Stable, Predictable Tax Regime and Not Ad-hoc Budgetary measures for a growing young economy

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Stable, Predictable Tax Regime and Not Ad-hoc Budgetary measures for a growing young economy

ISLAMABAD, JUN 10 /DNA/ – The Pakistan Institute of Development Economics (PIDE) and the Policy Research Institute of Market Economy (PRIME) have collaborated to form a Tax Reforms Commission, comprising several eminent thinkers. Currently, tax is a crucial issue in the media, and our lenders prioritize revenue collection over growth and employment.

The commission highlights several flaws in the existing tax system. It is neither citizen-friendly, transparent, stable, nor predictable. Faced with increasing budgetary difficulties, reliance on ad-hoc measures has grown, leading to arbitrary withholding income taxes, turnover taxes, taxes on deemed incomes, and arbitrary revisions of tax rates. Approximately 68% of revenue is collected through excessive use of withholding and minimum tax regimes. The fragmented system, with numerous exemptions and rates, creates complexity and confusion for taxpayers. Problems include a broken refund system, high compliance costs, and a predatory Tax Authority. The budget period is marked by extreme uncertainty and speculation due to this approach to taxation.

This arbitrary approach has resulted in numerous court cases and reversals of initiatives. More taxes are not the solution to deep structural fiscal policy issues where expenditure control is not possible.

According to the press release issued by PIDE, these statements were made during a press conference at the National Press Club in Islamabad, where Dr. Nadeem ul Haque, Vice Chancellor of PIDE, Dr. Ali Salman, Founder of PRIME, and Dr. Mahmood Khalid, Senior Research Economist at PIDE, addressed the audience.

They further stated that our approach emphasizes developing a predictable tax policy to build trust between citizens and the government. Key recommendations include simplification and harmonization of the tax system to facilitate taxpayers and ease tax payments, which is more effective than arbitrary measures imposed annually. Eliminating categories such as filer/non-filer and registered/unregistered for sales tax alone would compensate for many arbitrary tax measures. Reducing reliance on revenue collection through tariffs, additional customs duties, and other arbitrary measures has eroded confidence and closed the economy, leading to declining investment and growth. Long-term goals should include openness with low tariffs, not arbitrarily disturbed by any government. Automation and digitization to eliminate direct interaction between taxpayers and the tax authority are crucial. Transparency and digitization are key for tax administration, along with necessary changes in human capital and FBR service organization.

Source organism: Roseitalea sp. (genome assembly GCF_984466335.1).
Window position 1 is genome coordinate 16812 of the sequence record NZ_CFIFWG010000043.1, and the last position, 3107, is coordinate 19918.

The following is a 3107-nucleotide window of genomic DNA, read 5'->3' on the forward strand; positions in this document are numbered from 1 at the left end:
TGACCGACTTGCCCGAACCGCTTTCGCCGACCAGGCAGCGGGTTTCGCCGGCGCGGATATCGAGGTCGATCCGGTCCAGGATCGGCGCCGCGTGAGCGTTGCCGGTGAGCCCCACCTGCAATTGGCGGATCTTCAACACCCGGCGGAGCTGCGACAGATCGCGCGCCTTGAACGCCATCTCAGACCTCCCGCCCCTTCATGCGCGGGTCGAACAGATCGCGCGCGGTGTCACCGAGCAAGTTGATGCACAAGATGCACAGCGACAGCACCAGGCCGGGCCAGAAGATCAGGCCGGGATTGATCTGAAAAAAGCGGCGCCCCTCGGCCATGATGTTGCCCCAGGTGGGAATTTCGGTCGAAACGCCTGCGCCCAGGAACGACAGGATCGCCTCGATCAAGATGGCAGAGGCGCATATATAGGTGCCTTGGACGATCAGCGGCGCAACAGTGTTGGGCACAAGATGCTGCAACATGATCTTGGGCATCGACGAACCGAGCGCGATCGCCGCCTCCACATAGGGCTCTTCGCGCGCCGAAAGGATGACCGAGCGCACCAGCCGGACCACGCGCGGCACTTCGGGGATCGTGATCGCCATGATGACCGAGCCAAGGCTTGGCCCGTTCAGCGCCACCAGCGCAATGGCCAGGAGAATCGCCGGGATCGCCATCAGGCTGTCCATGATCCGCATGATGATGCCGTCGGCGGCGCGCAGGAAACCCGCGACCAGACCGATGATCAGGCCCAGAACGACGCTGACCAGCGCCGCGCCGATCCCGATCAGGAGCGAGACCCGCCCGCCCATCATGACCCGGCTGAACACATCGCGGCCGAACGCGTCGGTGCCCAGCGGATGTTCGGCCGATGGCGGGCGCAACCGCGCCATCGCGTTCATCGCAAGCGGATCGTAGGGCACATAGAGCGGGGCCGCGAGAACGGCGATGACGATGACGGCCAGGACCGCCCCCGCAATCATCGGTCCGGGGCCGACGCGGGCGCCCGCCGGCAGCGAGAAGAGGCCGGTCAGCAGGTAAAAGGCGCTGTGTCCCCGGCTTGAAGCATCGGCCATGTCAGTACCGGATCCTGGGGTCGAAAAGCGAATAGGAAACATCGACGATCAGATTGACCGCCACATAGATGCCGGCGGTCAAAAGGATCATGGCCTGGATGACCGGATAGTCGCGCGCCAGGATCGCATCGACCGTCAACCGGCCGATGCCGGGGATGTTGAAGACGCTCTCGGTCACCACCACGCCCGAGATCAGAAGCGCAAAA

The Commission has worked tirelessly to ensure that reforms will not result in revenue loss and will lead to revenue growth. The proposed policy relies on simplification, harmonization, and improved FBR administration through digitization. Conservative estimates suggest direct revenue gains of at least Rs 4 trillion in the first three years, with significant benefits to the economy in terms of higher investment, growth, and job creation.

Key problems and recommendations highlighted by the Commission include: reliance on tariffs is outdated. Pakistan has become increasingly isolated due to a closed economy. Strong policy commitment to openness is necessary to benefit from global trade. Decreasing tariffs has shown positive impacts on revenues and substantial reductions in smuggling and mis-invoicing. Zero-rated import of plant and machinery, industrial raw materials, and intermediate goods should be implemented. Withdrawal of regulatory duty (RD), additional custom duties (ACD), and withholding income tax on imports is also recommended. The decades-old GST/VAT agenda needs to be firmly implemented. Problems with sales tax registration, harmonization, digitization, and the refund system should be resolved this year. Key reforms include harmonization of GST/VAT and no new exemptions on GST except in areas such as education and health. A fully functional GST/VAT system must be a performance goal for FBR with consequences. With a good GST in place, we should consider lowering the rate. Existing literature indicates that countries like India, Georgia, and Mexico, which shifted from high GST (17 to 19%) to VAT with a low rate (7 to 10%), have experienced an immediate positive impact on the tax-to-GDP ratio by 3 to 4%. PIDE research shows that in the short run, on average, a 1% increase in GST increases revenues by 2%, while in the long run, FBR revenues tend to decrease by 4% rates. Over the long run, the goal should be a gradual reduction of VAT to 10%.